The informal dress code for Barbie (C8) causes confusion. Our ex herald Colleague David Dale of Woollahra noted this scene at the Verona cinema over the weekend: “Without looking at their tickets, the check-in guy tells the three teenage girls dressed in pink Barbie is on screen 3. They yell, “Oh no, let’s do that.” Oppenheimer.’ He apologizes and directs them to screen 2. I tell them, “You guys should wear black when you see.” Oppenheimer.’ The girls reply, “We wore black.” Barbie yesterday.’” David promises to keep in touch.
“I really love you, C8, except sometimes,” explains Collaroy’s Ellen Kassel. “Comfortable Morning Delight by Cryptic (C8), now confused by the long duration and distracting awe of Sue Dowd! Boo, hiss.”
Not everyone is convinced: “I can’t accept Sue Dowd’s claim that it takes her three minutes and 17 seconds to solve a crossword puzzle (C8),” says Murray Hutton of Mount Colah. “The time just reading the clues and writing the letters in the right places would exceed that. I say: ‘1 down – cattle manure (8)’.”
“Perhaps, Christo Curtis (C8), the town planners used a fixed square to design their triangular spaces,” suggests Orange’s David Oliver. With that in mind, Dave Horsfall from North Gosford would like to point out that “the City Circle isn’t like that”.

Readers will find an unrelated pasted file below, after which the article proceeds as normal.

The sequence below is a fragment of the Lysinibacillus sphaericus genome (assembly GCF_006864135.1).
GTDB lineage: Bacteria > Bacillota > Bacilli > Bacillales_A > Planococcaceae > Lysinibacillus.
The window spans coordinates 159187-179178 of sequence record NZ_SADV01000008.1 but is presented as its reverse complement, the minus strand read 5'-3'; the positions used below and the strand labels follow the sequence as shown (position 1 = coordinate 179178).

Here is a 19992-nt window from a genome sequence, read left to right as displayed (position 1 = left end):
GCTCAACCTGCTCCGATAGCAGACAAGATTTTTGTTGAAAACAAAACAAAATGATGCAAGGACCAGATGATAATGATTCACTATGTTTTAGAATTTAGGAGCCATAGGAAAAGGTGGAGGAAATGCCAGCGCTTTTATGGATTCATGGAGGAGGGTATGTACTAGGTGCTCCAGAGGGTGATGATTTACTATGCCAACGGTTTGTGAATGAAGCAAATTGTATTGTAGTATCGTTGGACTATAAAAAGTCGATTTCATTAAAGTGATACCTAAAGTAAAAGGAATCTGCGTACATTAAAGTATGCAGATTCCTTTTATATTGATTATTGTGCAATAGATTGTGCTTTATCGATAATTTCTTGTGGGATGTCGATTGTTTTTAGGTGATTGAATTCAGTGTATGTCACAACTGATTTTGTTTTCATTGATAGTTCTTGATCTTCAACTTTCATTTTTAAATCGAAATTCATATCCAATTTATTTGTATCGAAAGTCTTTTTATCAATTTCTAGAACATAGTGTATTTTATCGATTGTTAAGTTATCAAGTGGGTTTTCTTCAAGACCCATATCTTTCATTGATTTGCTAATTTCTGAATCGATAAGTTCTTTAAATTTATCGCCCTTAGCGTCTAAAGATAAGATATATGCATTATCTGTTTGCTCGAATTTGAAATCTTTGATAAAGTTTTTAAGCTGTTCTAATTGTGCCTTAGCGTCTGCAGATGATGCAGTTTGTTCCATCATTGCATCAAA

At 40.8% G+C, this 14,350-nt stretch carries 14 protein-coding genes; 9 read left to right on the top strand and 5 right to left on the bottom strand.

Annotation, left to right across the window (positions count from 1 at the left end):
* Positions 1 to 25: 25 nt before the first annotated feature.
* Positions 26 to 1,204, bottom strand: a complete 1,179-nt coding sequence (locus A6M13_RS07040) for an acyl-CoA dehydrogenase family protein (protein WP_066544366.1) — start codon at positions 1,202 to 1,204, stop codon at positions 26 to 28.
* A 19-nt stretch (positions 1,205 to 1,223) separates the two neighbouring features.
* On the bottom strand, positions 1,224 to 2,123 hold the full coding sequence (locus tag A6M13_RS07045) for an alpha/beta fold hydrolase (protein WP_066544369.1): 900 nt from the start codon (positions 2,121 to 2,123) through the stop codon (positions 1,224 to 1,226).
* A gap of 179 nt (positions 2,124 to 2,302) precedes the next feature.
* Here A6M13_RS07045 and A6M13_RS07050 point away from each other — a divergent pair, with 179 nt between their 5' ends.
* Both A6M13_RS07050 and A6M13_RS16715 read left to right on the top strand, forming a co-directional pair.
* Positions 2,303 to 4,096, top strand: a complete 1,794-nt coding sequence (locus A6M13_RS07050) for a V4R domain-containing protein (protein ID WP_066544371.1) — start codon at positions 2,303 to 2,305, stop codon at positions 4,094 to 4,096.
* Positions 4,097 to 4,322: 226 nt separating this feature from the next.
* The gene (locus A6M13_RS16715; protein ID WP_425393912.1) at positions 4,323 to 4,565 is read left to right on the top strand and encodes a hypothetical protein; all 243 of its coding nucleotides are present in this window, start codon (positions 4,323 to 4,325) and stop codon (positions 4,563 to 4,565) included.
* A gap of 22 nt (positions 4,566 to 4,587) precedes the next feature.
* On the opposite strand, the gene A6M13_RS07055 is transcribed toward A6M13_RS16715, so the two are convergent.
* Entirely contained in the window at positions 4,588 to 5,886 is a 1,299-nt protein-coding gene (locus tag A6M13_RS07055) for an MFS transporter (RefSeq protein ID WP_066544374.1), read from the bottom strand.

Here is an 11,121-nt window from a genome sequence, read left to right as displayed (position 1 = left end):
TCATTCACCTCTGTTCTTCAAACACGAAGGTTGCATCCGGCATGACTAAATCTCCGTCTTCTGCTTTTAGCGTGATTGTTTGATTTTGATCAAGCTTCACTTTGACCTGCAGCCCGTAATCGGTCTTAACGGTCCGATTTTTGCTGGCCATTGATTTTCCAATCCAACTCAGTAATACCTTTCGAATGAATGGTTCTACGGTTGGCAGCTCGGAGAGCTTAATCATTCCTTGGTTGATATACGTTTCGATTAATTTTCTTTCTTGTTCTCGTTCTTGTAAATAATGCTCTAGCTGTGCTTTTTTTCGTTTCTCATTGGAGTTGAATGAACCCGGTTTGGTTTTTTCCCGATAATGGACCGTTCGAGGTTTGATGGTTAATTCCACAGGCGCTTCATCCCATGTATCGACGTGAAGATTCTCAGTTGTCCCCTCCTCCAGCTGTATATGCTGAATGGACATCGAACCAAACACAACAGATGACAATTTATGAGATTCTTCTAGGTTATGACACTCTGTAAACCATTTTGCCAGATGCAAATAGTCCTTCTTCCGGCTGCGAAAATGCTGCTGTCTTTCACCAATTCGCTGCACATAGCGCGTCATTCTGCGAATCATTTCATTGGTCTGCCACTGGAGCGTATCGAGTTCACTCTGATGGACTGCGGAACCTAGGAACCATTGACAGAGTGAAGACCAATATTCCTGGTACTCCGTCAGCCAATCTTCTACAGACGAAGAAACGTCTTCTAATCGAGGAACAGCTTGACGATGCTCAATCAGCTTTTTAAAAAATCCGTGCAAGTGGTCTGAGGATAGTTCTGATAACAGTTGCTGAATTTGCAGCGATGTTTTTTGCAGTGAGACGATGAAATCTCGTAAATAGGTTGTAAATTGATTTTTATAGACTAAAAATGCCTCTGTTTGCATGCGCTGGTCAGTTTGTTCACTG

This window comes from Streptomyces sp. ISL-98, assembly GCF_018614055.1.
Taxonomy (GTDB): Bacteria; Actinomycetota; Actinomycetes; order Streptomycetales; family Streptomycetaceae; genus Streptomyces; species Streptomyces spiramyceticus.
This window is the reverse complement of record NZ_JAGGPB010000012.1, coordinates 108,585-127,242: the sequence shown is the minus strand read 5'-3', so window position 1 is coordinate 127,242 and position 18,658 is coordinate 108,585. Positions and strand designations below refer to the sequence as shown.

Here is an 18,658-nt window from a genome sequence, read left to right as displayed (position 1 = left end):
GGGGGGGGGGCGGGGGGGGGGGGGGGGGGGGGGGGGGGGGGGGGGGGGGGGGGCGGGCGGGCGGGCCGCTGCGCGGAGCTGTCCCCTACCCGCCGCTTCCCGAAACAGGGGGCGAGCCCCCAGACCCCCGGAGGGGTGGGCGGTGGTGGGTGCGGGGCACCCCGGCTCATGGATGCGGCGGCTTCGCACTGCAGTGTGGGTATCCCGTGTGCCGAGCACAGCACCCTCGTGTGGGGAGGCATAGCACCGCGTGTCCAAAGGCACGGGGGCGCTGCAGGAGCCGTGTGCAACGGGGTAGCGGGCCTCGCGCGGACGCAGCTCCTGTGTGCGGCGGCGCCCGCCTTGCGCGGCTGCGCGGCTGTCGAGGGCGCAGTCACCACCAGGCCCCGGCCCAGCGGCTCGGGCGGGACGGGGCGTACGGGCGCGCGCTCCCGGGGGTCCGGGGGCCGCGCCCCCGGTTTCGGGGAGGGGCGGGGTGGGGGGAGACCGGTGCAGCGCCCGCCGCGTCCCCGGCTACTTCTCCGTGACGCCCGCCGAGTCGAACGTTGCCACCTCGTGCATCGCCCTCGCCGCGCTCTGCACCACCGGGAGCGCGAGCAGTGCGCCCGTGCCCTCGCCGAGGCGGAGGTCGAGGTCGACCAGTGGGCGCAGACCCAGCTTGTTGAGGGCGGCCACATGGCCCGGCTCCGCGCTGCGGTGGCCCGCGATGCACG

Terry McGee of Malua Bay reports on an unexpected and chilling side effect of climate change – “the urge to spring clean that comes earlier every year”. Luckily he has been spared from it so far.
“I stopped swearing after overhearing my three-year-old repeating one of my nicknames in conversation,” says Paul Keir of Strathfield. “Years later, I was rewarded when he yelled at his shin and, while clutching his leg in momentary pain, exclaimed, ‘Oh dear, oh dear!'”
Wordle (C8) words of caution for Bill Webster, courtesy of Elizabeth de Rooy of Mangerton: “Searching for a new start word every day is counterintuitive. My opener is ORATE, and if no letters match, UNIFY. All vowels and Y were covered in the first two attempts.”
While Harrington’s Joy Cooksey believes that the confusing information about Kiama Amaki (C8) “suggests that AI was secretly at work as early as 70 years ago,” says Wahroonga’s Jim Horton, “Locketts of Kiama made their tomato sauce and sold it as Amaki. It went well with the hot cakes we sold at my mom’s little shop in Albion Park in the late ’20s, early ’30s.”
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